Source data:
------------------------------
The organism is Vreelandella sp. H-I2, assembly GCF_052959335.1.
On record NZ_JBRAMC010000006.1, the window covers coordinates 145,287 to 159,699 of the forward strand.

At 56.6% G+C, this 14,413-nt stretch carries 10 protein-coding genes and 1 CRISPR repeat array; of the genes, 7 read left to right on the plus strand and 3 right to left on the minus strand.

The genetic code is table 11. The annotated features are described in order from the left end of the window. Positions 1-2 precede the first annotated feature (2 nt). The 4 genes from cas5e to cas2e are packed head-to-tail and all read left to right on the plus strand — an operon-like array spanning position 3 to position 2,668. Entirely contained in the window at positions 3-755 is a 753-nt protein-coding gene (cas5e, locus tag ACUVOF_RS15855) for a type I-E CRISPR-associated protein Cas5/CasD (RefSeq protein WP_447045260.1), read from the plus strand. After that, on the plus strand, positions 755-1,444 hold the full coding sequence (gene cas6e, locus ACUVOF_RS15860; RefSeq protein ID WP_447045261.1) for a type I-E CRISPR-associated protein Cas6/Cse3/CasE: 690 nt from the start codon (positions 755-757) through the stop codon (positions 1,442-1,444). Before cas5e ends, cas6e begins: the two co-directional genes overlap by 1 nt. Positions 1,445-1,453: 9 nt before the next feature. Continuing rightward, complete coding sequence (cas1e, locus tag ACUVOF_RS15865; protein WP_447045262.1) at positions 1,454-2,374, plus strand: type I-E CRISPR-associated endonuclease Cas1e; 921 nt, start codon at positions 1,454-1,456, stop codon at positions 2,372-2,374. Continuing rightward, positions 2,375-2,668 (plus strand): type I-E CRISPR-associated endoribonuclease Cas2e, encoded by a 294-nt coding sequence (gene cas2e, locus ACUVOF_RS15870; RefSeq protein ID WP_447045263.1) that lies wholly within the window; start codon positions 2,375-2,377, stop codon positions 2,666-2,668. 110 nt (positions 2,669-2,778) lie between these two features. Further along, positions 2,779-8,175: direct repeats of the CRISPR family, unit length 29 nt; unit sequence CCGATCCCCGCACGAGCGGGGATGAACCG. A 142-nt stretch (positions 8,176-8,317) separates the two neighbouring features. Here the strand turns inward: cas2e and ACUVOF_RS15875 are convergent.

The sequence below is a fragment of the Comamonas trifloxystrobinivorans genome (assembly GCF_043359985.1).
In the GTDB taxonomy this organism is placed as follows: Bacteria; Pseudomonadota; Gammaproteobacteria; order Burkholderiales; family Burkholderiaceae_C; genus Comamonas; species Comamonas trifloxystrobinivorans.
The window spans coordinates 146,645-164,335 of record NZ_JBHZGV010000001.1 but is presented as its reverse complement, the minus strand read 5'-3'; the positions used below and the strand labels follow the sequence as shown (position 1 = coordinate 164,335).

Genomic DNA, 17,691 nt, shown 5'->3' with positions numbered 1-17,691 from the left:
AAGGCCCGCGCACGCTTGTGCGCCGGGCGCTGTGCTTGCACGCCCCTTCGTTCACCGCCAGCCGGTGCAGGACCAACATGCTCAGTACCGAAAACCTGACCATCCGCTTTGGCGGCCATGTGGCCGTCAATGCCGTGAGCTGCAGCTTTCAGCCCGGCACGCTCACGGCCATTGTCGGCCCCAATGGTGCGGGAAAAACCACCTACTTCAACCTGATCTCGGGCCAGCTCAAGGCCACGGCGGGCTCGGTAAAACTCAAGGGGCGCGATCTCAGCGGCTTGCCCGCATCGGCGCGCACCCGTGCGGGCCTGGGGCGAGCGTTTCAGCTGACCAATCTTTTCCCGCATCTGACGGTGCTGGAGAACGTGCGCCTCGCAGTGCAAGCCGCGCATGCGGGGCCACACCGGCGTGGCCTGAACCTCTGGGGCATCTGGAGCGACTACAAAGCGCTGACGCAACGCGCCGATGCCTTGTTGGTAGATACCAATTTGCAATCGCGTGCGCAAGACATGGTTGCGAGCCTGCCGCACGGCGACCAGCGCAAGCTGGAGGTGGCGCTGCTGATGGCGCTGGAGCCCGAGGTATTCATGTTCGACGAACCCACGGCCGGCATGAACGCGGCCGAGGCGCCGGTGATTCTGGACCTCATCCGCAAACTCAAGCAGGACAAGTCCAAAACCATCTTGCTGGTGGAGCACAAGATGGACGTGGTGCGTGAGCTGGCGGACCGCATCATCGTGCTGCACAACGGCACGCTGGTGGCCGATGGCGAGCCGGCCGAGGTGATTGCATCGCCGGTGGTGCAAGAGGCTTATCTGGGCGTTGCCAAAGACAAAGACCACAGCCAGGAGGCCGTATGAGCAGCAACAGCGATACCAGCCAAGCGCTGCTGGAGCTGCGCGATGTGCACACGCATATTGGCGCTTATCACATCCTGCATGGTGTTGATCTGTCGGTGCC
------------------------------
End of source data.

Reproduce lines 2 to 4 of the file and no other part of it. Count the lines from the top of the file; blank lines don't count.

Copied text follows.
On record NZ_JBRAMC010000006.1, the window covers coordinates 145,287 to 159,699 of the forward strand.

At 56.6% G+C, this 14,413-nt stretch carries 10 protein-coding genes and 1 CRISPR repeat array; of the genes, 7 read left to right on the plus strand and 3 right to left on the minus strand.

The genetic code is table 11. The annotated features are described in order from the left end of the window. Positions 1-2 precede the first annotated feature (2 nt). The 4 genes from cas5e to cas2e are packed head-to-tail and all read left to right on the plus strand — an operon-like array spanning position 3 to position 2,668. Entirely contained in the window at positions 3-755 is a 753-nt protein-coding gene (cas5e, locus tag ACUVOF_RS15855) for a type I-E CRISPR-associated protein Cas5/CasD (RefSeq protein WP_447045260.1), read from the plus strand. After that, on the plus strand, positions 755-1,444 hold the full coding sequence (gene cas6e, locus ACUVOF_RS15860; RefSeq protein ID WP_447045261.1) for a type I-E CRISPR-associated protein Cas6/Cse3/CasE: 690 nt from the start codon (positions 755-757) through the stop codon (positions 1,442-1,444). Before cas5e ends, cas6e begins: the two co-directional genes overlap by 1 nt. Positions 1,445-1,453: 9 nt before the next feature. Continuing rightward, complete coding sequence (cas1e, locus tag ACUVOF_RS15865; protein WP_447045262.1) at positions 1,454-2,374, plus strand: type I-E CRISPR-associated endonuclease Cas1e; 921 nt, start codon at positions 1,454-1,456, stop codon at positions 2,372-2,374. Continuing rightward, positions 2,375-2,668 (plus strand): type I-E CRISPR-associated endoribonuclease Cas2e, encoded by a 294-nt coding sequence (gene cas2e, locus ACUVOF_RS15870; RefSeq protein ID WP_447045263.1) that lies wholly within the window; start codon positions 2,375-2,377, stop codon positions 2,666-2,668. 110 nt (positions 2,669-2,778) lie between these two features. Further along, positions 2,779-8,175: direct repeats of the CRISPR family, unit length 29 nt; unit sequence CCGATCCCCGCACGAGCGGGGATGAACCG. A 142-nt stretch (positions 8,176-8,317) separates the two neighbouring features. Here the strand turns inward: cas2e and ACUVOF_RS15875 are convergent.